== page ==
As a new form of sustainable development, the concept “Smart Cities” knows a large expansion during the recent years. It represents an urban model, refers to all alternative approaches to metropolitan ICTs case to enhance quality and performance of urban service for better interaction between citizens and government. However, the smart cities based on distributed and autonomous information infrastructure contains millions of information sources that will be expected more than 50 billion devices connected by using IoT or other similar technologies in 2020. Real-time data generated from autonomous and distributed sources can contain all sorts of imperfections regarding on the quality of data e.g. imprecision, uncertainty, ignorance and/or incompleteness. Any imperfection in data within smart city can have an adverse effect over the performance of urban services and decision making. In this context, we address in this article the problem of imperfection in smart city data. We will focus on handling imperfection during the process of information retrieval and data integration and we will create an evidential database by using the evidence theory in order to improve the efficiency of smart city.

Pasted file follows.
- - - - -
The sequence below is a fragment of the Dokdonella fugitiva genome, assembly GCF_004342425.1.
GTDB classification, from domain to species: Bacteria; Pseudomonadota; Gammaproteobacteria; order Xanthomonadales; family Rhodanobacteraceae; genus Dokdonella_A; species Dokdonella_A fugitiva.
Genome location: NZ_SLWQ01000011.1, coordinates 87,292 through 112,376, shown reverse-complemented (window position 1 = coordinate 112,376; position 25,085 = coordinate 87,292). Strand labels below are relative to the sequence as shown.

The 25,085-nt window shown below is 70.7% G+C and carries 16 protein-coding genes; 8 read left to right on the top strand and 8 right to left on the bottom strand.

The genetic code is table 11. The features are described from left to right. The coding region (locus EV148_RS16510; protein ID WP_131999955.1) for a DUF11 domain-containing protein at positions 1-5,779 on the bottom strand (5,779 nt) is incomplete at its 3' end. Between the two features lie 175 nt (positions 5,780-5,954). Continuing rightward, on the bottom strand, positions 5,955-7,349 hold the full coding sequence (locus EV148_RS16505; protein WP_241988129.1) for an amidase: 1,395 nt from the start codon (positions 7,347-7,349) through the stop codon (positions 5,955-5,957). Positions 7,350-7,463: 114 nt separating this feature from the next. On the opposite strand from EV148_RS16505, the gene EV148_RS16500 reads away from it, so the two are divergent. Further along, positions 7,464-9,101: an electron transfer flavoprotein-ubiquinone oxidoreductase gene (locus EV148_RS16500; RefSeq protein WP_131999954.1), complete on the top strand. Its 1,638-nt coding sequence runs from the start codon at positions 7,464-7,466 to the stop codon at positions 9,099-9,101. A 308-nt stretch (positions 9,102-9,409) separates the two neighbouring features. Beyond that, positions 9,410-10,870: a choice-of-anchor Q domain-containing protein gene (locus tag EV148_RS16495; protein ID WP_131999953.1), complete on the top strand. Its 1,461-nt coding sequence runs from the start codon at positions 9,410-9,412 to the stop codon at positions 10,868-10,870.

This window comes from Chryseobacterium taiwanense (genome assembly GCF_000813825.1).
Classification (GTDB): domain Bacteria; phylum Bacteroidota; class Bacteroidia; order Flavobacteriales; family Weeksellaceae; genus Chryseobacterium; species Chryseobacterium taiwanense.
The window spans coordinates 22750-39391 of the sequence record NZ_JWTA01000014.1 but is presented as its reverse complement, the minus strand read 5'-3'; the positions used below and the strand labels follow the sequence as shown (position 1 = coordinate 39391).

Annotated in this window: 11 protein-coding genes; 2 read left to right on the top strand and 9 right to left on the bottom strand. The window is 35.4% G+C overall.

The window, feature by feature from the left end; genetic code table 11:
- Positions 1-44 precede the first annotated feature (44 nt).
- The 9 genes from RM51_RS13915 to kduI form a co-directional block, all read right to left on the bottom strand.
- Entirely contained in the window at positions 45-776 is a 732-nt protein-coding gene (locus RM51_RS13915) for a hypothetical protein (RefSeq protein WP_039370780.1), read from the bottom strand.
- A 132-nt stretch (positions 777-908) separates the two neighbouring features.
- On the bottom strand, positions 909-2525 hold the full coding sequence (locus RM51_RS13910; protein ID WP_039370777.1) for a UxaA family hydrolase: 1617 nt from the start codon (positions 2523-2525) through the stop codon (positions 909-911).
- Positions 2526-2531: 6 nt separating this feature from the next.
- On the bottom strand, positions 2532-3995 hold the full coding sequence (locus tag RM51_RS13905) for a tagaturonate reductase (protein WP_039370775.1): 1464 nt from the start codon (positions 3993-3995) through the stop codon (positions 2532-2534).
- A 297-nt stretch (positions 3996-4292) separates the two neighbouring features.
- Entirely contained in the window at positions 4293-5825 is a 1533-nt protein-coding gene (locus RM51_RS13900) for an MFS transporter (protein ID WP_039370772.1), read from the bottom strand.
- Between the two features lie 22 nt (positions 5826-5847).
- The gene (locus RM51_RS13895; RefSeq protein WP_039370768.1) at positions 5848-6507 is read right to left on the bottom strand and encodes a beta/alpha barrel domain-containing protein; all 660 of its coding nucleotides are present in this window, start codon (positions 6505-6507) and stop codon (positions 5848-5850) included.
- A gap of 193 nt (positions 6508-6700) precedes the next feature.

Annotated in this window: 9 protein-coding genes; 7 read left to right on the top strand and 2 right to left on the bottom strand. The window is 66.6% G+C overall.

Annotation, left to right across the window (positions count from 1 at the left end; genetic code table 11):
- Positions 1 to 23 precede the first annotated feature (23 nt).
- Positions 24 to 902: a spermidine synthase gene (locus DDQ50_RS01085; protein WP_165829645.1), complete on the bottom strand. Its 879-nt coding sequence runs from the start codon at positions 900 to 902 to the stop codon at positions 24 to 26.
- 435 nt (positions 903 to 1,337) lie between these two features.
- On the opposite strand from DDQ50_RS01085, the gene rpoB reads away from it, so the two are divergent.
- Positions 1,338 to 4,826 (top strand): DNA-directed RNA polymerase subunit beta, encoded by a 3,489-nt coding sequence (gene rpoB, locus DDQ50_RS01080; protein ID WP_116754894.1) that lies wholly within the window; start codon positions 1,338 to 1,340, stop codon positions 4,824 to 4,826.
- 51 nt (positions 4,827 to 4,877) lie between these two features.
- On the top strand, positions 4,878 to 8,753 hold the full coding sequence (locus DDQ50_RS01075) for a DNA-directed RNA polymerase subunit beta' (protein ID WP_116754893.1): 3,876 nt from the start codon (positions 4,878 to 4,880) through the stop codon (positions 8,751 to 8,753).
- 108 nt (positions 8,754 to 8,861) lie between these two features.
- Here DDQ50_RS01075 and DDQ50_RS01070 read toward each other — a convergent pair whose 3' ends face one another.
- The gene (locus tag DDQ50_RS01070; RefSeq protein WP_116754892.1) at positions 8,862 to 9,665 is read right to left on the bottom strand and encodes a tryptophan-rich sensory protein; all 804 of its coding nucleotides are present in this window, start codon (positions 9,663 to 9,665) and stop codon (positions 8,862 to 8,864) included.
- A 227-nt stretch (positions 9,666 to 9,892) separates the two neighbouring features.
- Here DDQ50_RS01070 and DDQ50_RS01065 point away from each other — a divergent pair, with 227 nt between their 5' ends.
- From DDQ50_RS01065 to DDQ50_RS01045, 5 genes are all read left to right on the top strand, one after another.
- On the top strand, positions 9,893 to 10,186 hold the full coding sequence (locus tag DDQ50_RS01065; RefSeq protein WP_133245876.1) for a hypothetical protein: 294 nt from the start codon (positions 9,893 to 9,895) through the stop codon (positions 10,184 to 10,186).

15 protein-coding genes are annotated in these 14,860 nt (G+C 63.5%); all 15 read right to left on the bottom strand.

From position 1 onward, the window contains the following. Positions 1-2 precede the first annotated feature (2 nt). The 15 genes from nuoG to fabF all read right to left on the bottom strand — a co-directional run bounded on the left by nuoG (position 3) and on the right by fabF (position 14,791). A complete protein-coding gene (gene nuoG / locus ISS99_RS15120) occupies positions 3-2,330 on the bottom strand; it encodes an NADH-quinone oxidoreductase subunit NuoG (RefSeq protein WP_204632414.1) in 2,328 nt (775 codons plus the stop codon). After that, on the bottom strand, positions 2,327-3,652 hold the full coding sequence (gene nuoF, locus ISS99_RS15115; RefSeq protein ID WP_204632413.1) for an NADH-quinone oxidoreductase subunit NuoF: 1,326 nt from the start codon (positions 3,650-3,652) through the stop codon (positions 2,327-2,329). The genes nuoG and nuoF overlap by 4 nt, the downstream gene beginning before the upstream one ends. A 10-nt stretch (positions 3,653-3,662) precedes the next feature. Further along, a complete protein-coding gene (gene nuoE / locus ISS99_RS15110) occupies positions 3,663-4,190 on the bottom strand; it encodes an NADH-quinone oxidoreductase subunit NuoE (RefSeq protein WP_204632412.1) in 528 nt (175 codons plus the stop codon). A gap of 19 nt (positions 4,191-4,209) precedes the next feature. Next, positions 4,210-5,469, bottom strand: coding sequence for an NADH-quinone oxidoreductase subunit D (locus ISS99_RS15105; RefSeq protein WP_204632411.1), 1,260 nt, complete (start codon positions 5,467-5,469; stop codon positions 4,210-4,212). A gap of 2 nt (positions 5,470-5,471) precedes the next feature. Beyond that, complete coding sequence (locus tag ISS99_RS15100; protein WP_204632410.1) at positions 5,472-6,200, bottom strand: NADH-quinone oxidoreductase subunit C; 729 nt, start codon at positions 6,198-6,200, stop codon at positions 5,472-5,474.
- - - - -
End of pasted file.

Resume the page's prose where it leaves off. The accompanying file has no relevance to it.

Jakar Westerbeek, Jolien Ubacht, Haiko Van Der Voort, Ernst Ten Heuvelhof
222 - 232